So that was, it was my second year of law school, second semester, and it really helped change my life, too, again. Because in addition to doing regular work, Dale did some tort work and I did some -- because I didn't know how to -- 'cause I didn't pay attention in the first year -- how to do legal writing very well. But I did memos for him and wrote, and he gave me good critiques and feedback. But more importantly, once a week, he would spend three hours with me talking about political lawyering, and the importance of understanding the dynamics of law, and understanding how law can be really oppressive as well as potentially liberating. And to understand -- so I read Marxist theory, I read all kinds of different theoretical schools, and he and I would talk about all this stuff, and he'd use his experience as a base. And it really helped me understand that to do what I wanted to do, I needed the traditional legal training, but I needed much more. So that was very inspirational to me. And that he would spend so much time, and here I was just a second-year law student, this was Dale Minami, already much older than me, just six years, actually, but accomplished so much. But he was spending the time to help bring me along, which really influenced me in my work right now about the importance of young people who were interested, to really help them and really spend the time. And Dale was a very important role model, and since then we've become really great friends. But he also laid the intellectual foundation for me. And combined with that, the resources at Berkeley, and the political activity and being part of it, really sort of connected all the pieces for me.

And so being at Berkeley law school was just the perfect thing. Because it was also, being a Hawaii boy, even though being at New College was like being away in some respects in terms of the racial environment, it still was Hawaii. So being in Berkeley opened my eyes to politics, to culture, to just travel, to communities that were different from my own. My roommate, Gary Maestes, a Chicano law student, he was very involved with La Raza, Centro Legale in San Francisco, and a leader in the Latino American law student group, and a wonderful person. And so I got to become a member of his community, and in fact, I played a lot of sports, and so I was second baseman for the Latino All-Stars, Chicano All-Stars. It was a group in the Bay Area and they go around and play. And so finally one of the other teams said, "Hey, wait a minute, you guys are Chicano All-Stars, they guy playing second base is not Latino." Said, "Yeah, he's half, his father's Mexican American, his name's Eric Garcia." [Laughs] So I went through part of my law school as Eric Garcia, second baseman for the Chicano All-Stars. But anyway, really formed, helped me understand the significance and the dynamics of reaching across lines.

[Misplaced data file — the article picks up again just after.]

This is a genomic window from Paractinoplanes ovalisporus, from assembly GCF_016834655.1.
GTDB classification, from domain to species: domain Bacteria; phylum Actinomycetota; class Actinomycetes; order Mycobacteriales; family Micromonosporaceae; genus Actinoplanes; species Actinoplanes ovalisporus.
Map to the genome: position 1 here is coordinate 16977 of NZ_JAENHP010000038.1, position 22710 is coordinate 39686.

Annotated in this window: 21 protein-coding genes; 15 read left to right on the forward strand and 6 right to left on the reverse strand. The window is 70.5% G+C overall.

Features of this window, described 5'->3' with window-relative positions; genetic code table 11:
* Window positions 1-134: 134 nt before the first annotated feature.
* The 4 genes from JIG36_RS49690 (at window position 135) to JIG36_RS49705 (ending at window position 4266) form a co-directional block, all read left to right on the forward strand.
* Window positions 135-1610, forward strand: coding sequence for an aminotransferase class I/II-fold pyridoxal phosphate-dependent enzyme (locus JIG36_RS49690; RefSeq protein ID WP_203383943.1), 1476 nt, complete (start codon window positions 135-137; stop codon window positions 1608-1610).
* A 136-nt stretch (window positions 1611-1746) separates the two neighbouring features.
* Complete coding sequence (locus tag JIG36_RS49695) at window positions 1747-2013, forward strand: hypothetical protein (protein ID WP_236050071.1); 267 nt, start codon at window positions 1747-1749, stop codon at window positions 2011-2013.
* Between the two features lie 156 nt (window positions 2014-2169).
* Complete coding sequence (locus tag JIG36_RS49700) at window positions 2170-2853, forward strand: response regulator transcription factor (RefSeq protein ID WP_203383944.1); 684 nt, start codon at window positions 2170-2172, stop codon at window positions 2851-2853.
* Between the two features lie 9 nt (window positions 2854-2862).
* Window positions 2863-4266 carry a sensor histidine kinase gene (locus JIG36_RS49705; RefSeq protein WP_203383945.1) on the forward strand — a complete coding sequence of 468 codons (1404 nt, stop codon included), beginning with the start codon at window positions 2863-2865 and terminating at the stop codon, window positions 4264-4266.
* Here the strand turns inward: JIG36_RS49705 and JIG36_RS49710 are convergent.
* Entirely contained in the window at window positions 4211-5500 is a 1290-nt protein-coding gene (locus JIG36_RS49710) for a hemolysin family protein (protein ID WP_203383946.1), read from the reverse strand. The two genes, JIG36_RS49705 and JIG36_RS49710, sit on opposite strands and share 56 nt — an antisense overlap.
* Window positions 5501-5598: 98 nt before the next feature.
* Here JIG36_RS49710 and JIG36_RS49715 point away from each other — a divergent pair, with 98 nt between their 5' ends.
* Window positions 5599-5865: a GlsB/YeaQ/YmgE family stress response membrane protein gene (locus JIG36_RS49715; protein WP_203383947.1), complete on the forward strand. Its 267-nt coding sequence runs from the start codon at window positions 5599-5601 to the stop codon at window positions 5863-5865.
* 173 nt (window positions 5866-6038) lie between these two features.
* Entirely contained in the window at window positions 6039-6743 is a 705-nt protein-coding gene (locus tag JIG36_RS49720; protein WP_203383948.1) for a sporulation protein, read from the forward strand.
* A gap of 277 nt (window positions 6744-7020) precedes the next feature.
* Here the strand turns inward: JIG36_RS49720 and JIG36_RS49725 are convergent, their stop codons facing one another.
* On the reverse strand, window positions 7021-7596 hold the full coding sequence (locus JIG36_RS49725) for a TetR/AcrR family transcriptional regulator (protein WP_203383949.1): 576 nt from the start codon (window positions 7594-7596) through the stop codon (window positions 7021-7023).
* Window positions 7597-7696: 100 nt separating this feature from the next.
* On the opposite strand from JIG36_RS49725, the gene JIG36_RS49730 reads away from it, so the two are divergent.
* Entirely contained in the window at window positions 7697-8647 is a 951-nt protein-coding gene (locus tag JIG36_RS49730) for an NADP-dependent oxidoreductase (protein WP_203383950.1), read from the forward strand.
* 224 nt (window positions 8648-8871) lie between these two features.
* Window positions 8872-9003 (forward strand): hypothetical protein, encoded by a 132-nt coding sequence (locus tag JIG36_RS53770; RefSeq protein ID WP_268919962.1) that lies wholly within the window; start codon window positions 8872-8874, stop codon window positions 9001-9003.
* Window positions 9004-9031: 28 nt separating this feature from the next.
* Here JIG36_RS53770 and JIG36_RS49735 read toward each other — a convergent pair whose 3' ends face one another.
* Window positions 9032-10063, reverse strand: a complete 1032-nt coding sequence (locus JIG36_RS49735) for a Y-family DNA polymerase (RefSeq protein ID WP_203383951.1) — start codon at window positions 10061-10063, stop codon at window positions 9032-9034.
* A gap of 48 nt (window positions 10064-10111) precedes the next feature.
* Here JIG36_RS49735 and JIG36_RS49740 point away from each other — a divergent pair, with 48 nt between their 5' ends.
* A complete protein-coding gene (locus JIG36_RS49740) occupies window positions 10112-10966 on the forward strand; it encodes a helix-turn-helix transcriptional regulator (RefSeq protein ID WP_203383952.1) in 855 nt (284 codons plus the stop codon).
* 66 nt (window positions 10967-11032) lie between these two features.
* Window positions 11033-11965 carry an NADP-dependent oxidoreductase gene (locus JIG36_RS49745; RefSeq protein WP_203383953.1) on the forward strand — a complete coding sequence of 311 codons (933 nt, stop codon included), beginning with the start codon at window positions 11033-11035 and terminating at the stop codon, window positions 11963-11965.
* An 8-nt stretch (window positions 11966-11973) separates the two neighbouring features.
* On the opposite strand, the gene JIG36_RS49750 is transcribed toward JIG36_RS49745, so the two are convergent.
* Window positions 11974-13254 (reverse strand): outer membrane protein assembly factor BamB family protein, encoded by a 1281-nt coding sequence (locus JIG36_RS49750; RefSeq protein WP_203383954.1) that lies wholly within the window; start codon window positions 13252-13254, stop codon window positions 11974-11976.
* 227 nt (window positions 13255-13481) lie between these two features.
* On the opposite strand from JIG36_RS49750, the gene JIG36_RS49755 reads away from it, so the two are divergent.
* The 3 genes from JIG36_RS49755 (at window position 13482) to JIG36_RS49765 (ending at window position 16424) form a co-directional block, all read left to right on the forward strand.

So Berkeley was just really fabulous in so many ways for me. And I met wonderful professors like Richard Buxbaum, who taught corporations, but who was just this giant international human rights law, who had such a gentle touch. And he really looked out for us struggling law students, and to this day, I'm really grateful to him. To this day, whenever I speak in there he comes out and we talk. And so it turned out to be a fabulous experience for me.

<End Segment 8> - Copyright © 2009 Densho. All Rights Reserved.

<Begin Segment 9>

LB: So can you tell me the first time you learned about the Korematsu case and the internment?

EY: Sure.

LB: Was there a consciousness about the internment in Hawaii?

EY: There wasn't when I was growing up. And I knew about it a little bit, I'm not sure where. We might have had a little bit in the, my social studies class. But it certainly wasn't discussed, it wasn't talked about. I didn't know that there had been a much smaller internment in Hawaii. I didn't have any real sense of what it meant. And so my first real knowledge of it was when I was in New College, realizing that my New College classes were great but also too limited. So I started just sitting in on the new ethnic studies classes that were part of the regular university. And it was there, in a classroom of 150 people and reading the material even though I wasn't in the class, that I became aware of the internment, and I became aware of the political implications of the internment. It wasn't just a horrible human tragedy for an entire group of people, but the implications about how race is handled in American society and in particular through law just jumped out at me. So it was really these ethnic studies programs and ethnic studies teachers that really opened my eyes. So that was still, I was eighteen or nineteen at the time, but I still didn't have a firm grasp on it. And when I did my upper-level study into Hawaii and race relations in Hawaii, I began to realize the significance of this piece. But again, I hadn't really, it wasn't what I focused on.